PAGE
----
Miller gives us 40 quick, digestible, and multidisciplinary scientific essays about the Greater Los Angeles area. He is an expert science writer and naturalist who draws fluently from biology, fire ecology, geology, hydrology, and oceanography. His knack for collapsing the disciplinary gaps that divide the social sciences is reminiscent of UCLA’s “BioCities,” a graduate seminar about plants, animals, and organic processes in urban environments. The illustrations at the start of each chapter, hand-drawn by Santa Cruz–based artist Sophie Wood Brinker, mirror the artistic style of a naturalist’s notebook.
Eco-consciousness is clearly driving science writers to take such principled stances as Miller’s against the so-far secretive practice of hydraulic fracturing, or fracking, right here in California. Until reading this book, I had only known of this terribly polluting and reputedly earthquake-inducing process in Wyoming, Oklahoma, and Pennsylvania. Not so — smaller oil exploration operations have been fracking the Monterey Shale deposit for years. Governor Gavin Newsom announced a moratorium on new fracking permits in April 2021, but it will not go into effect until the beginning of 2024.
Miller calls for higher education institutions to fully divest from fossil fuels, but he holds a chair in the name of an oil executive. William Myron Keck, founder of Superior Oil, left his fortune to the W. M. Keck Foundation; oil money from this mid-20th-century outfit has funded medicine, astronomy, and other sciences at private universities and liberal arts colleges. I can’t help but expect Miller to extend the logic of divestment from Big Oil to a demand that his own Claremont Colleges give back the residual profits of climate catastrophe.
Should we then read Natural Consequences as greenwashing? Do Miller’s useful anecdotes and pious admonitions ultimately amount to rearranging deck chairs on the Titanic? The revelation of Keck patronage did lead me to rethink certain passages in the book. For instance, I revisited the chapter on a citizen-science fieldwork program that brings Los Angeles public school kids from Los Feliz to the Angeles Crest National Forest’s Tujunga Canyon for a day to remove invasive grasses. This kind of place-based learning is great pedagogy, especially for the kinetic learner. The day away from the city will cement memories of public land at the urban-rural interface in the minds of countless young Angelenos. But why is the funding for this program spent on busing volunteer child labor when it could be used to hire adult landscape workers? How does an afternoon picking weeds register for families just one or two generations removed from farm work in the Central Valley or other agricultural regions?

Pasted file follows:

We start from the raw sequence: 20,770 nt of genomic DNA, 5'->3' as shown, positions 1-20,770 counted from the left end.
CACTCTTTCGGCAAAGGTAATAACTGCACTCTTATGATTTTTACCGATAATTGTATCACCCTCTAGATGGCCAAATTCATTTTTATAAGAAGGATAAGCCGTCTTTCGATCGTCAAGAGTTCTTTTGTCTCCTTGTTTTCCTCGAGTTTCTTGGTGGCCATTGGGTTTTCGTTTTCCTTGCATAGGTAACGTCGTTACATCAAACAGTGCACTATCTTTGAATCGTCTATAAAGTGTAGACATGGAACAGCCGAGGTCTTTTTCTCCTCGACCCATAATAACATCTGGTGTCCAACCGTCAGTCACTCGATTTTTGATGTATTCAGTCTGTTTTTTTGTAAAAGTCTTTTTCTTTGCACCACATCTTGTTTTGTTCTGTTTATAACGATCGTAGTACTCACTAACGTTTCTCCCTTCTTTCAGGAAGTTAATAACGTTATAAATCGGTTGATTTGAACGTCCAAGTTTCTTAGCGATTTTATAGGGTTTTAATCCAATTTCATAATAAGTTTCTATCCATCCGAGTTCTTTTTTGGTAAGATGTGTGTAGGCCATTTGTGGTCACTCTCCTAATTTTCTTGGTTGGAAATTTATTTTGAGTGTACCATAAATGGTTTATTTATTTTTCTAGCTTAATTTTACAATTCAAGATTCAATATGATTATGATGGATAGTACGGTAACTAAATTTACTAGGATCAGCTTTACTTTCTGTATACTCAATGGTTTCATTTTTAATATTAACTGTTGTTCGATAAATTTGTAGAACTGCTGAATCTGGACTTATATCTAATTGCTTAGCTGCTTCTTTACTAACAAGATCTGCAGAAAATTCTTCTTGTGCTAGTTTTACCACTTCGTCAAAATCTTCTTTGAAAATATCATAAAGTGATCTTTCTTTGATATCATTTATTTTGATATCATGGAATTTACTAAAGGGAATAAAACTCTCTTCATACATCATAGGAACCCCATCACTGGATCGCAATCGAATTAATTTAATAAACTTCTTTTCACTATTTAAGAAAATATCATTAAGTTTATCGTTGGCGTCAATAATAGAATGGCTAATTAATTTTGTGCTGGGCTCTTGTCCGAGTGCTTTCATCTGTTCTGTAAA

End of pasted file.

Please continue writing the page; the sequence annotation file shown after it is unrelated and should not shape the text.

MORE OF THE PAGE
These concerns must not detract from Miller’s precise and repeated warnings about looming crises. More discriminate than an alarmist “ecology of fear,” this book better deserves to be called an “economy of fear.” Mike Davis would have thundered that the dams holding back megaflood waters upstream from the basin are failing; Miller specifies which ones are rated secure versus which ones need the most immediate work. As it turns out, dams with the most powerful downstream champions — let’s say the City of Los Angeles — are doing fine. It’s San Antonio Canyon, Whittier Narrows, and Prado Canyon that are at risk of becoming the next Johnstown. And suburbs like Upland, Downey, or Anaheim, downstream from the dams and catch basins, hardly have the clout to get the needed repair work pushed to the top of the priorities list. This passage thus provides an excellent illustration of the ways communities benefit from the presence of small liberal arts colleges. We hear so much about elitist professors, arrogant students, and strained town-gown relations, but Miller is doing his best to make the Claremont Colleges a voice for forgotten places. I hope his book at least helps those dams get fixed.
Colleges are fond of the liberal gesture known as the Indigenous land acknowledgment; Miller exceeds this trend by citing Tongva people by name. While Natural Consequences might have begun with vague credit to Indigenous peoples as rightful stewards of the land, Miller instead quotes the University of Utah’s Charles Sepulveda. This professor of ethnic studies uses the term Kuuyam (Tongva for “guest”), which all guests on this land should learn. It is central to an ethics of being here in a more just and less damaging way. Miller also cites the Claremont College Elder-in-Residence, the late Julia Bogany, who analogizes the rising and ebbing of the sacred in Tongva water lore to the pulsing of blood in the human circulatory system. These rearticulations of Indigenous voices register Tongva as a people of the present making substantial observations of those of us who are settlers.
Miller elaborates on this advice: Californians need to work harder at learning how to be good guests. In fact, we need to care for the land and its waters like we would care for our own bodies. On this “planet in peril,” the number of places where we will be able to flee to next, after exhausting the colonial landscape of Southern California, is shrinking.
Peter Sebastian Chesney earned his PhD in history from UCLA. He is a historical consultant and a visiting professor at Pepperdine University.